Snapshot in Time: The Alien Landscape of Dallol

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Dallol, Ethiopia’s most enigmatic locale, represents a superlative experience. Neither the best nor the worst place to visit, it nevertheless lays claim to being the hottest inhabited place on Earth. With temperatures exceeding 50 degrees this is no small achievement.

It’s a truly surreal place. Indeed, it’s so hot one barely comprehends the heat, such are the unreal temperatures. The feeling is one of an alien ghost town. Sandy mirages add a shimmer to the craggy, craggy horizon and to see any evidence of human settlement is an unnerving affair. What kind of spirits would live in such an unforgiving environment?

Even more impressively, its outlier nature is outdone by the hot springs. Here is one of the planet’s lowest (100 metres below sea level), driest places. The former record in particular is a strange one: logically, you’d expect some kind of peaks but there’s nothing of the sort. Only flat, salty earth.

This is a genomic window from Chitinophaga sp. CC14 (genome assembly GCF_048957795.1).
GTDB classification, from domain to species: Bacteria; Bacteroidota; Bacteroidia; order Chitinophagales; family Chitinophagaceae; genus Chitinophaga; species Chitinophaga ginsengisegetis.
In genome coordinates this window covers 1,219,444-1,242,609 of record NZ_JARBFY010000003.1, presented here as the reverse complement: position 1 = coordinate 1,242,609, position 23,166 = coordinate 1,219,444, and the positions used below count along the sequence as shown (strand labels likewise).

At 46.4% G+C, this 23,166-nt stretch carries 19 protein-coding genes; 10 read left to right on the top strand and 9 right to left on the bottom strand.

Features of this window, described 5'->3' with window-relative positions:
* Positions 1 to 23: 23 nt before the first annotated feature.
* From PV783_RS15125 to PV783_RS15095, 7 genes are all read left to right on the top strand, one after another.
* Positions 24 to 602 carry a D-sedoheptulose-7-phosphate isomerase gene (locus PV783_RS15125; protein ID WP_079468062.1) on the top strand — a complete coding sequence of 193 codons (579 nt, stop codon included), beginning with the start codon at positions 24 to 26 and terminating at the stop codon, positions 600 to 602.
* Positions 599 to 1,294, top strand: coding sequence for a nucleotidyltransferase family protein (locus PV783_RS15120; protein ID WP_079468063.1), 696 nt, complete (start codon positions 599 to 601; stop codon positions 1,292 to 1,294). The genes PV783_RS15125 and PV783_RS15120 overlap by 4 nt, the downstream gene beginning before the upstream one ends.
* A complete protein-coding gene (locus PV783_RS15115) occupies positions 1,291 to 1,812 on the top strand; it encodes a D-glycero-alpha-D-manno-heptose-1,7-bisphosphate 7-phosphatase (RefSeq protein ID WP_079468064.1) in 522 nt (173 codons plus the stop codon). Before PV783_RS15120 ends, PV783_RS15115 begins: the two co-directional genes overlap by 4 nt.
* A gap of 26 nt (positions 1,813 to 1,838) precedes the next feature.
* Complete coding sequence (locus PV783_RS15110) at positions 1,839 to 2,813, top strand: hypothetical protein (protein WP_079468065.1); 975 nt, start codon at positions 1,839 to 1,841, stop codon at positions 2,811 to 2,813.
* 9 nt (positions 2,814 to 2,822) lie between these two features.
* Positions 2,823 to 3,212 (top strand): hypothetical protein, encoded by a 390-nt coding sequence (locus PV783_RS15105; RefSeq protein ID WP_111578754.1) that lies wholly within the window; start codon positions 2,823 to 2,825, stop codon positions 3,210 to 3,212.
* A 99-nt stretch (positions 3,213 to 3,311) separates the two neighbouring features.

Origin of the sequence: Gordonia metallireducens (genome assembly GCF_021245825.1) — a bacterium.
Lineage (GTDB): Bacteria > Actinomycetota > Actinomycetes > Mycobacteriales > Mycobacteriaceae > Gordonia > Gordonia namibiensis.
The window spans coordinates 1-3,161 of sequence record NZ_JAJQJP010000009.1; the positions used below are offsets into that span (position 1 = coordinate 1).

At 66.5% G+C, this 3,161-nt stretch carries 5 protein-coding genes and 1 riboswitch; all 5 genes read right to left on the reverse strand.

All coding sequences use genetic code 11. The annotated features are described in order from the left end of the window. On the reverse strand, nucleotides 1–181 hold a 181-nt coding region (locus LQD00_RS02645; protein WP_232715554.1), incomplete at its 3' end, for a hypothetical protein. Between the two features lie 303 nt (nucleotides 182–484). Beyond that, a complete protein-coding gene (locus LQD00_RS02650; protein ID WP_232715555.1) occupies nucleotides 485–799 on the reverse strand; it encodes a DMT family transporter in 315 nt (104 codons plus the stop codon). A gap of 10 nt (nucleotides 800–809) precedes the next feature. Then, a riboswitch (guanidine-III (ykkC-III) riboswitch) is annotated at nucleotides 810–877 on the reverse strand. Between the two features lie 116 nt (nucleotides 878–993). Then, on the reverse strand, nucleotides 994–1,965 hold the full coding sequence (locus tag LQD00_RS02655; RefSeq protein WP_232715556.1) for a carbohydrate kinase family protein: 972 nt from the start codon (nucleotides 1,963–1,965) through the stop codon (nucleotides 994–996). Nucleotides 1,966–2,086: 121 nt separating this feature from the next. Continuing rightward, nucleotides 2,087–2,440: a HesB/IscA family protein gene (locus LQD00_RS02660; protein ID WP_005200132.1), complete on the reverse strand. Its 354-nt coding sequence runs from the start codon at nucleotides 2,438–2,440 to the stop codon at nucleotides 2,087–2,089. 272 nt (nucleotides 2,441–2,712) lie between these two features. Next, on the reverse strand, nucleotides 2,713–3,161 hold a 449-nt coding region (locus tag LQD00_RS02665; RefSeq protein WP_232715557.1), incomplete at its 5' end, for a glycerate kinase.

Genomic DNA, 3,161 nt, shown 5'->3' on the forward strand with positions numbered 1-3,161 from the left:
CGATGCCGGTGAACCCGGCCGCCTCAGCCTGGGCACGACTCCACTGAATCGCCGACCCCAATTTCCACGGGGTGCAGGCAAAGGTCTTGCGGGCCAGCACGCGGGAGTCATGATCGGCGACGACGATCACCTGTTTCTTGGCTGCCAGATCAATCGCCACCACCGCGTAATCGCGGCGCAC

What will be remembered, however, are the natural wonders. The idea of acid pools, bubbling sulphur pits and multi-coloured volcanic hydrothermal fields bring to mind a fever dream. Here they are made flesh. A spectacular scene – comprising geysers and volcanic salt- awaits as Ethiopia’s most extreme landscape reveals itself. (Grumpy Editor: One day you should write a proper story about this kind of stuff)

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